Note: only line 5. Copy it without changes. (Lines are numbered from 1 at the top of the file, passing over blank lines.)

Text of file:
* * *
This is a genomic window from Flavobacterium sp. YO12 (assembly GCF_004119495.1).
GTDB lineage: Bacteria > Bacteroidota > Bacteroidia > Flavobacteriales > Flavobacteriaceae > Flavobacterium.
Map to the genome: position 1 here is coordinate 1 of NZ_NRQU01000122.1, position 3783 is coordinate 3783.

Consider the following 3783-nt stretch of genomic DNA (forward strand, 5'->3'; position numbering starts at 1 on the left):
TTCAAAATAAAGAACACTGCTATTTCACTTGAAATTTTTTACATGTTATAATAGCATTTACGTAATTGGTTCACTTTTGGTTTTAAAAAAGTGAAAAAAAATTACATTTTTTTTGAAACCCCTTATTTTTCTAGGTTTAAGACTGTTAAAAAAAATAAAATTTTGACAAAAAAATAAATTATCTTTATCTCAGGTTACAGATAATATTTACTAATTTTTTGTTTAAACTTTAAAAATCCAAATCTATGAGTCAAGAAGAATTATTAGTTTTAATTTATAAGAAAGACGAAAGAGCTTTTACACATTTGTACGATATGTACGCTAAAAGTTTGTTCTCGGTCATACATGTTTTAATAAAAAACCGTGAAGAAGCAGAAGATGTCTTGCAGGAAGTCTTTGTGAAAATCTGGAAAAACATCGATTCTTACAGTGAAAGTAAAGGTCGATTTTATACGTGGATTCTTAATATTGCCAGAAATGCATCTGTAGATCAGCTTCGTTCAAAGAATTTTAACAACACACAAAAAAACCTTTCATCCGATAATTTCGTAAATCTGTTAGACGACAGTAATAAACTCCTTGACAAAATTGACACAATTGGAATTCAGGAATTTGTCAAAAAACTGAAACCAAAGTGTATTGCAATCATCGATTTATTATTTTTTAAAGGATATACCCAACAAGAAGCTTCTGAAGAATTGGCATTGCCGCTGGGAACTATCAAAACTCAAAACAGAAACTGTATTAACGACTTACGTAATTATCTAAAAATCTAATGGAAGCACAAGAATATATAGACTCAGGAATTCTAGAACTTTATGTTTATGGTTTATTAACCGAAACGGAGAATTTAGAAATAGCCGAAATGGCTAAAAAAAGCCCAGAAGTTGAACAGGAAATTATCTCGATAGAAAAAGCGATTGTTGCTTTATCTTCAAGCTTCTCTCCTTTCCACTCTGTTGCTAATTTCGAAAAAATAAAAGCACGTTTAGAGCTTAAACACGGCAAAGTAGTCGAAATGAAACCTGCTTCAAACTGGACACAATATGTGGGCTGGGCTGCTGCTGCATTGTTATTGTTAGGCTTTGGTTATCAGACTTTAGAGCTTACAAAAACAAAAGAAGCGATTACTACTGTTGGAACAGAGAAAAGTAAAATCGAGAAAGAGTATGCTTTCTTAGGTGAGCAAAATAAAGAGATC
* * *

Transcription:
TTCAAAATAAAGAACACTGCTATTTCACTTGAAATTTTTTACATGTTATAATAGCATTTACGTAATTGGTTCACTTTTGGTTTTAAAAAAGTGAAAAAAAATTACATTTTTTTTGAAACCCCTTATTTTTCTAGGTTTAAGACTGTTAAAAAAAATAAAATTTTGACAAAAAAATAAATTATCTTTATCTCAGGTTACAGATAATATTTACTAATTTTTTGTTTAAACTTTAAAAATCCAAATCTATGAGTCAAGAAGAATTATTAGTTTTAATTTATAAGAAAGACGAAAGAGCTTTTACACATTTGTACGATATGTACGCTAAAAGTTTGTTCTCGGTCATACATGTTTTAATAAAAAACCGTGAAGAAGCAGAAGATGTCTTGCAGGAAGTCTTTGTGAAAATCTGGAAAAACATCGATTCTTACAGTGAAAGTAAAGGTCGATTTTATACGTGGATTCTTAATATTGCCAGAAATGCATCTGTAGATCAGCTTCGTTCAAAGAATTTTAACAACACACAAAAAAACCTTTCATCCGATAATTTCGTAAATCTGTTAGACGACAGTAATAAACTCCTTGACAAAATTGACACAATTGGAATTCAGGAATTTGTCAAAAAACTGAAACCAAAGTGTATTGCAATCATCGATTTATTATTTTTTAAAGGATATACCCAACAAGAAGCTTCTGAAGAATTGGCATTGCCGCTGGGAACTATCAAAACTCAAAACAGAAACTGTATTAACGACTTACGTAATTATCTAAAAATCTAATGGAAGCACAAGAATATATAGACTCAGGAATTCTAGAACTTTATGTTTATGGTTTATTAACCGAAACGGAGAATTTAGAAATAGCCGAAATGGCTAAAAAAAGCCCAGAAGTTGAACAGGAAATTATCTCGATAGAAAAAGCGATTGTTGCTTTATCTTCAAGCTTCTCTCCTTTCCACTCTGTTGCTAATTTCGAAAAAATAAAAGCACGTTTAGAGCTTAAACACGGCAAAGTAGTCGAAATGAAACCTGCTTCAAACTGGACACAATATGTGGGCTGGGCTGCTGCTGCATTGTTATTGTTAGGCTTTGGTTATCAGACTTTAGAGCTTACAAAAACAAAAGAAGCGATTACTACTGTTGGAACAGAGAAAAGTAAAATCGAGAAAGAGTATGCTTTCTTAGGTGAGCAAAATAAAGAGATC